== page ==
Walking out of Amsterdam Centraal station and down the street, quite a few people were staring—at me. Amsterdam was our first European stop on the trip of a lifetime. The reason for the stares soon became apparent. It was early in the morning and I was wearing shorts. My wife and I had just flown in from Singapore and it was supposed to be summer—but Amsterdam was freezing! I felt like I was the only person in the whole city wearing shorts. I couldn’t wait to get out of them.
The antidote to fear is not courage. It is love.
After dropping off our bags and quickly changing into something warmer, we set out to explore. We fulfilled my wife’s childhood ambition of visiting the Anne Frank House; we wandered along the canals, through museums and art galleries and ate pomme frites with mayo. After a delightful and short 24 hours we were boarding a train to Paris, bags packed with cheese.
Two months later, a man would board that same train, bags packed with weapons, injuring passengers until he was subdued.
The Thalys train attack took place on August 21, 2015: one year ago, next weekend. You may have heard about it. For us, the proximity of the news—the fact it could have been us if our trip had been just two months later—was scary.
Unfortunately the Thalys attack is not an isolated incident. Nice, Paris, Brussels, Baghdad, Sydney, Istanbul, Baton Rouge—the list goes on.
The media-fuelled fear factory is filling our heads with anxiety and worry. Social media is flooded with violent videos.
I don’t know about you but some days I find I just can’t listen to the news anymore. Another headline, another horror, another headless body. I have to switch it off.
This atmosphere of terror, fear and hedonism online and in the media is the perfect storm. We’ve already seen that the politics of fear is winning support—in American and European politics, even in Australia.
Fear is an agent of the enemy. Fear leads to hate. It changes the way we view people and interact with them. The far right wing hates those who are different while the extreme left hates those who think differently.
The current global conditions are both a danger and an opportunity for Christians. The danger is one the Seventh-day Adventist Church has been awake to for some time. That’s why we have always been strong advocates for religious liberty and freedom. Fear creates a need in some people to impose uniformity and control. If we diverge from what the group thinks or disagree with the majority on issues like the Sabbath, creation, refugees, gay marriage, even the existence of God, sooner than we might think the conditions will be in place to restrict and even prosecute those with contrary opinions. People will do worse than stare. They’ll call you names like bigot or fanatic. How will you react?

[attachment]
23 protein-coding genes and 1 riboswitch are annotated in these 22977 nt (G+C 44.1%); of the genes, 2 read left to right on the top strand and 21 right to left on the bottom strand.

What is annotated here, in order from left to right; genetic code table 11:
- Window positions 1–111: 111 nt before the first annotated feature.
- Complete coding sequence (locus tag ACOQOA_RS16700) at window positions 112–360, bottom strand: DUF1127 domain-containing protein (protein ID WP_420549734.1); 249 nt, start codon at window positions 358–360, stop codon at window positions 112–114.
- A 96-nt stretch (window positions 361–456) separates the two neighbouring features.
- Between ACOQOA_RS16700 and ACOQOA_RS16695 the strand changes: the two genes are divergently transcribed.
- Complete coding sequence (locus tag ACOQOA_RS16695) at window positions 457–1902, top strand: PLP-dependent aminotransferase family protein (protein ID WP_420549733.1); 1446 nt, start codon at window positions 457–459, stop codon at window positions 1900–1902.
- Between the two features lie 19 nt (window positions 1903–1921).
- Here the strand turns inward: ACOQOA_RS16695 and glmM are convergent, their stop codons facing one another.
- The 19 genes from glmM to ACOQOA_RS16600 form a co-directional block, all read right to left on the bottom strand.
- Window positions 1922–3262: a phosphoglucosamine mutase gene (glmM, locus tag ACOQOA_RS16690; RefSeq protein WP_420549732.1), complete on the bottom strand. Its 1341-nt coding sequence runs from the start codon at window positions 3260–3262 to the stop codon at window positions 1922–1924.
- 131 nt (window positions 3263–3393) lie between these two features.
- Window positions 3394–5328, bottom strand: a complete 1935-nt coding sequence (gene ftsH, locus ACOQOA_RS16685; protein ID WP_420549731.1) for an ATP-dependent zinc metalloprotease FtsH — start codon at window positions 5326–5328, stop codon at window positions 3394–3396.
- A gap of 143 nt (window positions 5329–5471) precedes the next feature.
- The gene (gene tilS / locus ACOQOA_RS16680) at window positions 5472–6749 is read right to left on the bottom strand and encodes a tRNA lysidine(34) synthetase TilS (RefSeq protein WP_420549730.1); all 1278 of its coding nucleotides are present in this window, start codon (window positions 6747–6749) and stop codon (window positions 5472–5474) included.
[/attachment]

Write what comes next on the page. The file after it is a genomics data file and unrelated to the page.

Our responsibility is to be informed but not to dwell on or obsess over an interpretation of world events. Rather we should hold on to the hope that Jesus is coming back. We should stand for the marginalised and not swallow, without questioning, the things the media feeds us. But we don’t need to be drawn into a mire of conspiracy and speculation either. There is enough of that on the internet without us adding to the clamour.
Which brings me to our opportunity. The antidote to fear is not courage. It is love. James tells us that perfect love casts out all fear. To combat the unholy trinity of fear, terror and hedonism, Paul provides us with the heavenly formula—hope, faith and love. Imagine if, as Christians, we were known for these characteristics.
There are people out there who are “disaster fatigued”. They are looking for something different. They are open to the idea of God but don’t know what He looks like. We can show them but only by understanding the world around us through the lens of God’s kingdom.
It is little wonder the Bible repeats the adage “be bold and courageous” so many times.
Stand out from the crowd. Wear shorts in Amsterdam without shame. Be a peculiar people. And do so much good in the world that people notice and are drawn to the Jesus you lift up. That is the way to beat fear.
Jarrod Stackelroth is Adventist Record editor.